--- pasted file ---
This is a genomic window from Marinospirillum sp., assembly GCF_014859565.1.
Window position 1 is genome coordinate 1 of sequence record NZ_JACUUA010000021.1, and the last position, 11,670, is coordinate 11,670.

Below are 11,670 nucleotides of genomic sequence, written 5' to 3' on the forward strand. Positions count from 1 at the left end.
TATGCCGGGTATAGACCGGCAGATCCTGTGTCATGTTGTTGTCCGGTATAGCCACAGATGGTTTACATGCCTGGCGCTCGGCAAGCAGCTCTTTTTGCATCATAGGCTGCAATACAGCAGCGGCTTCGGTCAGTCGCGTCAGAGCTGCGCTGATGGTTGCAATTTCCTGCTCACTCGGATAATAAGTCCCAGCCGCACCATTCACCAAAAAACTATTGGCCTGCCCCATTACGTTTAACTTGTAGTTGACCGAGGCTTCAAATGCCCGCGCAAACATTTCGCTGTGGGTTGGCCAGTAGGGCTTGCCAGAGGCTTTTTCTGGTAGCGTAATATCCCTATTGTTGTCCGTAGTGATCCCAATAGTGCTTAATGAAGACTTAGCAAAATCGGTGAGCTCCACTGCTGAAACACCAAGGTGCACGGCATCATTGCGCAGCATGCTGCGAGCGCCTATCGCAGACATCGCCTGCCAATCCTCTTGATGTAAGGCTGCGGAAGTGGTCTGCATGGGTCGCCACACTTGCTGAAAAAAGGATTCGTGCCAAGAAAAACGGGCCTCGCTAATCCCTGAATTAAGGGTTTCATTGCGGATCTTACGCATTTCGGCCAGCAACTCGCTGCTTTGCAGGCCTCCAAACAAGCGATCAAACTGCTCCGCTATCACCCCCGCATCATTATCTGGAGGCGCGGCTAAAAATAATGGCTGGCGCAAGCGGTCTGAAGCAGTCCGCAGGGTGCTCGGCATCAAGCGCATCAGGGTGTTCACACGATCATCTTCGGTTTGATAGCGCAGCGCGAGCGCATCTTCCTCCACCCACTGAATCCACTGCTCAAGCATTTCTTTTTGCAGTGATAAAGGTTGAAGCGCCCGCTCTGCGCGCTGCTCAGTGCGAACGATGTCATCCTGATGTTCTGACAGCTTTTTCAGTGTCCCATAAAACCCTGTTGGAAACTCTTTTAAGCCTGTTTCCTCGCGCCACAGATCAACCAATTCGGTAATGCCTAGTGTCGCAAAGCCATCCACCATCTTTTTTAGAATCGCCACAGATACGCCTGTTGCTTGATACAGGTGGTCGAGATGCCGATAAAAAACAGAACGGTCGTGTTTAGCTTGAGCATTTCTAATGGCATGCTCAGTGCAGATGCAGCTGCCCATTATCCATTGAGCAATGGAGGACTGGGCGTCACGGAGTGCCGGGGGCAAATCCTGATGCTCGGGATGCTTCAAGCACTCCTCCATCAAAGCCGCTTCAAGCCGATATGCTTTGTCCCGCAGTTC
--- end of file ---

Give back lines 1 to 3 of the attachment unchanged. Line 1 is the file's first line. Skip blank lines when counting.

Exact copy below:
This is a genomic window from Marinospirillum sp., assembly GCF_014859565.1.
Window position 1 is genome coordinate 1 of sequence record NZ_JACUUA010000021.1, and the last position, 11,670, is coordinate 11,670.

Below are 11,670 nucleotides of genomic sequence, written 5' to 3' on the forward strand. Positions count from 1 at the left end.